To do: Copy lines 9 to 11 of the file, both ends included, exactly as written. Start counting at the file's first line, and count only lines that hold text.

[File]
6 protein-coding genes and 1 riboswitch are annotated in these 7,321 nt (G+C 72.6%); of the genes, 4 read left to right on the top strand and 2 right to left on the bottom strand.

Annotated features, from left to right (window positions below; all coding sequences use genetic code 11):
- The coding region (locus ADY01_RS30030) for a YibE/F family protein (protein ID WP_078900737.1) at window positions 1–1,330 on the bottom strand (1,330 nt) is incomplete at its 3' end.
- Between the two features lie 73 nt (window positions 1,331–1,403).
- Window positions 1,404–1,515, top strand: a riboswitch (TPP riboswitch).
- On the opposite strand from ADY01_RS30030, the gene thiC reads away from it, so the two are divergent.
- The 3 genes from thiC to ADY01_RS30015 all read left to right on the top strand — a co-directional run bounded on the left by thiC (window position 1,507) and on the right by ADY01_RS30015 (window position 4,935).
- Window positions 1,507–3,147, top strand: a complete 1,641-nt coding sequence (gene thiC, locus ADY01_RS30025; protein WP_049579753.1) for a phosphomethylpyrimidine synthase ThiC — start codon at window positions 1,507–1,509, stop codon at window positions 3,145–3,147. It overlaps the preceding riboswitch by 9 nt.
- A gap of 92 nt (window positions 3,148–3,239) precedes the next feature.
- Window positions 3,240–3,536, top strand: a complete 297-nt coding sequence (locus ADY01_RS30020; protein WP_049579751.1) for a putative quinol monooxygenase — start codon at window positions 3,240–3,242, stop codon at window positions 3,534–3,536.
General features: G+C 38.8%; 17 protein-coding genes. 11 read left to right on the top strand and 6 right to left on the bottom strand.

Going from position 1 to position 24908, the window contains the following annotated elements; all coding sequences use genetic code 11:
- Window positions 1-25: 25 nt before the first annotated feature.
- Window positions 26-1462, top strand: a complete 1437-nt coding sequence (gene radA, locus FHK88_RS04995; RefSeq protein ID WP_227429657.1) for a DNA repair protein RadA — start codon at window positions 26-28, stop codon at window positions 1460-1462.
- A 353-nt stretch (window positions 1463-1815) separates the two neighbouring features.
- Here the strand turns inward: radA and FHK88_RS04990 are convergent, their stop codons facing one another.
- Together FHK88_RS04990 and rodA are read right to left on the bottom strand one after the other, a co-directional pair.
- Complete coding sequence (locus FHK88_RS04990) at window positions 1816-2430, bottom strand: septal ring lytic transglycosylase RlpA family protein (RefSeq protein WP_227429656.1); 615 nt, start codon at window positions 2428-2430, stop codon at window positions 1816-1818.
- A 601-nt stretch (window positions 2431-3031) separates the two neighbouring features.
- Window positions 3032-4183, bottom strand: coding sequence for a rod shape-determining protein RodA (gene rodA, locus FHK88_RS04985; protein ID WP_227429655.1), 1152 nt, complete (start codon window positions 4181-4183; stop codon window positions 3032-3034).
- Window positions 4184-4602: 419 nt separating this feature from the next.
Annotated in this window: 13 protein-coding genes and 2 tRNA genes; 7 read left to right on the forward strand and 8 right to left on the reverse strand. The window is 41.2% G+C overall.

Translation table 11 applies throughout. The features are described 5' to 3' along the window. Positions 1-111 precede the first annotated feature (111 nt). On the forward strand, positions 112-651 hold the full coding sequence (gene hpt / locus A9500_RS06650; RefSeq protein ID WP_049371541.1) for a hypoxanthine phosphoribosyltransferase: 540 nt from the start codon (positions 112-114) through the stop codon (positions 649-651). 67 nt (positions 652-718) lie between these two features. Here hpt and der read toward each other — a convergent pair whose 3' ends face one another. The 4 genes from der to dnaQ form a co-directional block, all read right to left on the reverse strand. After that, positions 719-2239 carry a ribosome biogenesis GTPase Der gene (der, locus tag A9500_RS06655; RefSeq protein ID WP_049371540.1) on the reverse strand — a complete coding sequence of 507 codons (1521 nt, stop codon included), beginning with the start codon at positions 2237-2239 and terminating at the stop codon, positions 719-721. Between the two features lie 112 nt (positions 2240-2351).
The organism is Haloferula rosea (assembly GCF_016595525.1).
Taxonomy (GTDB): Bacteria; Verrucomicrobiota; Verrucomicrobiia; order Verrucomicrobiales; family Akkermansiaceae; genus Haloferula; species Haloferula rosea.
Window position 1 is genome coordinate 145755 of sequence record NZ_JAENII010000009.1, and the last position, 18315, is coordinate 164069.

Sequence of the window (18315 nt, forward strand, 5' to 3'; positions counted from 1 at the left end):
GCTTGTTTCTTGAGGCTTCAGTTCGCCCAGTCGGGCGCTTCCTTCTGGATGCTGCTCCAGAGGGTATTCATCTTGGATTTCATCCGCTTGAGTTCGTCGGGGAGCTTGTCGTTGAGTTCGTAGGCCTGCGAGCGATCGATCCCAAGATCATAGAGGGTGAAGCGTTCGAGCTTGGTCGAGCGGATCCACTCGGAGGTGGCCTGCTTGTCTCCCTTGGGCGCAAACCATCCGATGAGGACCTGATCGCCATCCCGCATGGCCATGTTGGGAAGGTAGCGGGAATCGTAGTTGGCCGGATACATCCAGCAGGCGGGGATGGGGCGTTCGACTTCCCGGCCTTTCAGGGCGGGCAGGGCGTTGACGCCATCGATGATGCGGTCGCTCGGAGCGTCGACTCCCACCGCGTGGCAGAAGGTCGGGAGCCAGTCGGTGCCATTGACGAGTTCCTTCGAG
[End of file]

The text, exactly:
- A gap of 92 nt (window positions 3,148–3,239) precedes the next feature.
- Window positions 3,240–3,536, top strand: a complete 297-nt coding sequence (locus ADY01_RS30020; protein WP_049579751.1) for a putative quinol monooxygenase — start codon at window positions 3,240–3,242, stop codon at window positions 3,534–3,536.
General features: G+C 38.8%; 17 protein-coding genes. 11 read left to right on the top strand and 6 right to left on the bottom strand.